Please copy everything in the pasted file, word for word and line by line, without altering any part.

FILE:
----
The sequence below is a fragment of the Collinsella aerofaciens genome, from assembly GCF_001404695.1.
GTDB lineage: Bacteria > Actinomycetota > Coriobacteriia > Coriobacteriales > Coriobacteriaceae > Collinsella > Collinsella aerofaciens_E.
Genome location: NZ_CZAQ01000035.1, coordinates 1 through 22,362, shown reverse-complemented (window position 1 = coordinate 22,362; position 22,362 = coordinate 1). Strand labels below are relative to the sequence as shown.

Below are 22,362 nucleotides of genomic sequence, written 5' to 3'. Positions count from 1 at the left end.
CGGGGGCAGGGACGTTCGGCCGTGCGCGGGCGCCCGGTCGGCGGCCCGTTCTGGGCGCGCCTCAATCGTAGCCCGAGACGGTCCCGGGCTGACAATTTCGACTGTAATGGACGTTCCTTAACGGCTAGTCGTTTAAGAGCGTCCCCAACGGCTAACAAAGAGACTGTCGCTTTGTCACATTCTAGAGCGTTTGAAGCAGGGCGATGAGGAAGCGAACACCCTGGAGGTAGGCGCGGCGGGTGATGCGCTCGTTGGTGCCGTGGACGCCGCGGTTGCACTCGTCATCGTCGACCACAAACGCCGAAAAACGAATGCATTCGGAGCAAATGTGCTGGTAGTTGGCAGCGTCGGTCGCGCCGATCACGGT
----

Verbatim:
The sequence below is a fragment of the Collinsella aerofaciens genome, from assembly GCF_001404695.1.
GTDB lineage: Bacteria > Actinomycetota > Coriobacteriia > Coriobacteriales > Coriobacteriaceae > Collinsella > Collinsella aerofaciens_E.
Genome location: NZ_CZAQ01000035.1, coordinates 1 through 22,362, shown reverse-complemented (window position 1 = coordinate 22,362; position 22,362 = coordinate 1). Strand labels below are relative to the sequence as shown.

Below are 22,362 nucleotides of genomic sequence, written 5' to 3'. Positions count from 1 at the left end.
CGGGGGCAGGGACGTTCGGCCGTGCGCGGGCGCCCGGTCGGCGGCCCGTTCTGGGCGCGCCTCAATCGTAGCCCGAGACGGTCCCGGGCTGACAATTTCGACTGTAATGGACGTTCCTTAACGGCTAGTCGTTTAAGAGCGTCCCCAACGGCTAACAAAGAGACTGTCGCTTTGTCACATTCTAGAGCGTTTGAAGCAGGGCGATGAGGAAGCGAACACCCTGGAGGTAGGCGCGGCGGGTGATGCGCTCGTTGGTGCCGTGGACGCCGCGGTTGCACTCGTCATCGTCGACCACAAACGCCGAAAAACGAATGCATTCGGAGCAAATGTGCTGGTAGTTGGCAGCGTCGGTCGCGCCGATCACGGT